Supreme Court Justice Joseph Rucker Lamar served from December 1910 until January 1916. He was appointed by President Woodrow Wilson and served until illness prevented his service on the bench.
Joseph Rucker Lamar was born at their family plantation in Elbert County, Georgia in the small town of Ruckersville. He was the eldest son of Mary Rucker and James Sanford Lamar. Joseph’s father, James, started out studying the law then chose to become a pastor.
Joseph was born on October 14, 1857. This gave him an unusual historical tie. His life was heavily impacted by the Civil War. His family lost their plantation during Sherman’s March to the Sea. Joseph faced several difficult losses early on in his life. His mother died in 1864 and he, his siblings, and father became refugees of Sherman’s March.
In 1865, James Lamar returned to Augusta and his preaching post with his three children. Joseph had two siblings, Philip and Little Mary. Sadly, neither of Joseph’s siblings lived to see their 25th birthday.
James Lamar assumed the role as Parson of the First Christian Church of Augusta. The position came with housing. Joseph spent most of his childhood in the house that was provided. He lived there from age 3 to 18. They were then forced to escape Sherman. In 1865, Joseph’s father remarried. Sallie Mae Ford became Joseph’s stepmother.
Joseph’s childhood home was in close proximity to the Presbyterian parsonage. Pastor Joseph Wilson of the Presbyterian parsonage, had a son named Woodrow Wilson who became close friends with Joseph Lamar.
Poor health caused quite a lot of disruption in Joseph’s education. While he and his brother had their pick of excellent schooling options, Joseph was forced to change schools during his high school and college years twice due to health challenges.
He started high school at Richmond Academy and was forced to withdraw while he convalesced. He graduated from Penn Lucy High School. Similarly, he started college at the University of Georgia, but was again forced to stop his studies due to illness. Joseph was able to obtain his Bachelor of Arts degree at Bethany College in West Virginia.
After his college graduation, he attended Washington and Lee Law School from 1877 to 1878. Despite his health issues, Joseph was equipped with a brilliant legal mind. He completed two years of law school coursework in one year.
Legal Service: Private Practice
Joseph Rucker Lamar was admitted to the Georgia state bar in 1878. Joseph worked in private practice in Augusta, Georgia from 1880 to 1903 and from 1905 to 1911. Joseph also taught Latin at Bethany College for two years.
Legal and Legislative Service: State of Georgia
Joseph became an Associate Justice of the Georgia Supreme Court in 1903 and served until 1905. Justice Lamar was also a member of the Georgia House of Representatives from 1886 to 1889. Following this, he was a high-ranking official in the Commission to Recodify the Laws of Georgia from 1893 to 1895, which was published in 1896. These laws offer an extensive set of rules to be followed by anyone residing in or visiting the state of Georgia. Some of these rules included building codes, the placement of bridges, divorce law, and miscegenation. The research for the work of the Commission to Recodify the Laws of Georgia required Lamar to return to Britain to study the laws of the colony of Georgia prior to the American Revolution. From this research, he was able to fully catalog the recodification.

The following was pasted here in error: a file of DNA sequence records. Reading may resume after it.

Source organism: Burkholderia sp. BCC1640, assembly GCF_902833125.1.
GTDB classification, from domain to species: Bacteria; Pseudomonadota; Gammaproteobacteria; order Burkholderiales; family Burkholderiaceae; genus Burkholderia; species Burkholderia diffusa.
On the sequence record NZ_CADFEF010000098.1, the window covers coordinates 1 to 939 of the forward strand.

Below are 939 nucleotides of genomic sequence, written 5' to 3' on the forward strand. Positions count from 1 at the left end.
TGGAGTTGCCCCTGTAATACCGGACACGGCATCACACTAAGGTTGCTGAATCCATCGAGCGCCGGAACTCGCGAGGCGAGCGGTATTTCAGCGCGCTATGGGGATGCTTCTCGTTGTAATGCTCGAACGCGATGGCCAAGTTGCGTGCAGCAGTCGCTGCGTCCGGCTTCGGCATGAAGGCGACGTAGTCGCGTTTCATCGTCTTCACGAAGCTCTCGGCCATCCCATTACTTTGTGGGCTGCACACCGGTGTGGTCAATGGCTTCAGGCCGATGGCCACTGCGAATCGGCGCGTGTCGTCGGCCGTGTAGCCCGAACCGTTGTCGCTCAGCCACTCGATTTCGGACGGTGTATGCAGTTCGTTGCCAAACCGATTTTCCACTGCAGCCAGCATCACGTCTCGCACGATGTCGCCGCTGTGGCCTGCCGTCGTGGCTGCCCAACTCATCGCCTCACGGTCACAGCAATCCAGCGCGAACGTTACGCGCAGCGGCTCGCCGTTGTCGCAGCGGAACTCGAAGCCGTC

Legal Service: Supreme Court
Lamar was nominated to the Supreme Court of the United States by William H. Taft on December 12, 1910. His confirmation hearing resulted in a unanimous vote in his favor. Justice Lamar was only the 6th justice appointed by a president of another political party. Justice Lamar served until he suffered a debilitating stroke. He was unable to return to the bench in the fall of 1915 and died on January 2, 1916.
In 1914, Justice Lamar was an integral part of a commission that negotiated a peace settlement with Mexico after a territorial dispute. His involvement in these negotiations was on behalf of his childhood friend, Woodrow Wilson.
Justice Lamar was known as a man of decorum and gentility. In fact, one of his most popular opinions was regarding the treatment of anyone who disturbs the peace of the court or obstructs the work of the justice system. While serving on the Supreme Court, he tended to vote in the majority and favored cohesive executive power.
Joseph Rucker Lamar married Clarinda Huntington Pendleton, daughter of the president of Bethany College where Lamar had returned to teach Latin. The couple had three children. Their daughter Mary was born in 1885 and did not survive infancy. Their two sons, Philip Rucker Lamar and William Pendleton Lamar both lived well into the 20th century, as did his widow Clarinda.
Lamar was prone to working past his own strength and triggering ill health. His second term on the Georgia State Supreme Court was cut short due to illness and exhaustion. He and his wife invested time renovating a home in Augusta during 1905. This would enable Lamar to return to private practice and minimize the amount of travel he had to endure.
The final illness he encountered was a severe cardiac stroke that occurred less than six months before his death. Once debilitated, he was not able to return to Augusta and died in Washington D.C.
Joseph Rucker Lamar was a man who believed deeply in the community. His early years, the tumult of the Civil War and his status as a refugee, led him to a life of service and giving back. In addition to his service to both the Georgia State Supreme Court and the Supreme Court of the United States, Lamar served on boards of medical colleges, libraries, an orphan asylum and the YMCA.